XVII. Out of the sense of this happy union ariseth an unspeakable complacency and delight of the soul in that God and Saviour, who is thus inseparably ours, and by whose union we are blessed; and a high appreciation of him above all the world, and a contemptuous under-valuation of all earthly things, in comparison of him. And this is no other than a heavenly reflection of that sweet contentment, which the God of mercies takes in the faithful soul. “Thou hast ravished my heart, my sister : my spouse, thou hast ravished my heart with one of thine eyes. Thou art beautiful, O my love, as Tirzah, comely as Jerusalem : turn away thine eyes from me, for they have overcome me. How fair is thy love, my sister, my spouse ! How much better is thy love than wine, and the smell of thine ointments better than all spices,” Cant. iv. 9, 10; vi. 4, 5. And the soul answers him again in the same language of spiritual dearness : “My Beloved is white and ruddy, the chief. est among ten thousand. Set me as a seal upon thine heart, as a seal upon thine arm, for love is as strong as death,” v. 10; viii. 6. And, as in an ecstatical rapture of ardent affection : “ Stay me with flagons, and comfort me with apples, for I am sick of love,” ii. 5.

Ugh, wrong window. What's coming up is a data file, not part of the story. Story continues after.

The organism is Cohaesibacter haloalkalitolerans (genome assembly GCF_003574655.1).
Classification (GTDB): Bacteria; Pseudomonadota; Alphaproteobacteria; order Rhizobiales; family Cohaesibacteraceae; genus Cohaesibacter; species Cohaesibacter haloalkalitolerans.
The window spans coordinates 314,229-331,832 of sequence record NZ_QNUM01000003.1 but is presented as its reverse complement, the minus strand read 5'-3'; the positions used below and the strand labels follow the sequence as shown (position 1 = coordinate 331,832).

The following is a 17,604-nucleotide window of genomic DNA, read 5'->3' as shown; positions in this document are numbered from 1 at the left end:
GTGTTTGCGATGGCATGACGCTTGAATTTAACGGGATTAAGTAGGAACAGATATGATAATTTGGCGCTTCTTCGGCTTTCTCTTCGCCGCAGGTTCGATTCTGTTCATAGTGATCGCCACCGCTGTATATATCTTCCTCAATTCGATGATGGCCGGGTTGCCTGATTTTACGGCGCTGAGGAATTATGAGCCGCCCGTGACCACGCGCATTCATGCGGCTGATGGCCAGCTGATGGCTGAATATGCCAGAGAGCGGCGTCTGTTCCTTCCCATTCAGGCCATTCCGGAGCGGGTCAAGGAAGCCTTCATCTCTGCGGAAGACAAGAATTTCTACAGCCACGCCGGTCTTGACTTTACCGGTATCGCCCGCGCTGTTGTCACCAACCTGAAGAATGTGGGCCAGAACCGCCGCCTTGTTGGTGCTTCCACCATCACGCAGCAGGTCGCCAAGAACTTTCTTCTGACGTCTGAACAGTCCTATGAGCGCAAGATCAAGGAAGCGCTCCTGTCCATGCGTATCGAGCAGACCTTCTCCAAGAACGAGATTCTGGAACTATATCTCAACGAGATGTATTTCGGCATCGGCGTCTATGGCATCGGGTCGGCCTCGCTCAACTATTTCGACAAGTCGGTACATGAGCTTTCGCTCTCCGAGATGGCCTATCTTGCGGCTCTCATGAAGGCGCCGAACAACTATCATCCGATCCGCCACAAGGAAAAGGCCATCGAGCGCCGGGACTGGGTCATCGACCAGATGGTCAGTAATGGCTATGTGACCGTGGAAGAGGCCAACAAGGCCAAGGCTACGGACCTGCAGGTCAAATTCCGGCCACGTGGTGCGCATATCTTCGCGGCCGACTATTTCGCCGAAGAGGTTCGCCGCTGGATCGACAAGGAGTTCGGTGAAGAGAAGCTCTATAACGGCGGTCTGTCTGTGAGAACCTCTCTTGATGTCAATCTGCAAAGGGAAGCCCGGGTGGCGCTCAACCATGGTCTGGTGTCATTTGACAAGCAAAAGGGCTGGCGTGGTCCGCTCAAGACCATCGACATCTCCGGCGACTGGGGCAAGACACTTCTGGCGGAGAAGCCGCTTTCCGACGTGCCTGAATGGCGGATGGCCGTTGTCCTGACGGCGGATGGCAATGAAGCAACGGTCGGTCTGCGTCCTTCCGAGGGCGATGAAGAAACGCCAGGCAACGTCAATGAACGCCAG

XVIII. Upon this gracious complacency will follow an absolute self-resignation, or giving up ourselves to the hands of that good God, whose we are, and who is ours; and a humble contentedness with his good pleasure in all things; looking upon God with the same face, whether he smile upon us in his favours, or chastise us with his loving corrections. If he speak good unto us—“ Behold the servant of the Lord; be it unto me according to thy word :" if evil—" It is the Lord, let him do whatsoever he will.” Here is, therefore, a cheerful acquiescence in God; and a hearty reliance, and casting ourselves upon the mercy of so bountiful a God, who having given us his Son, can in and with him deny us nothing.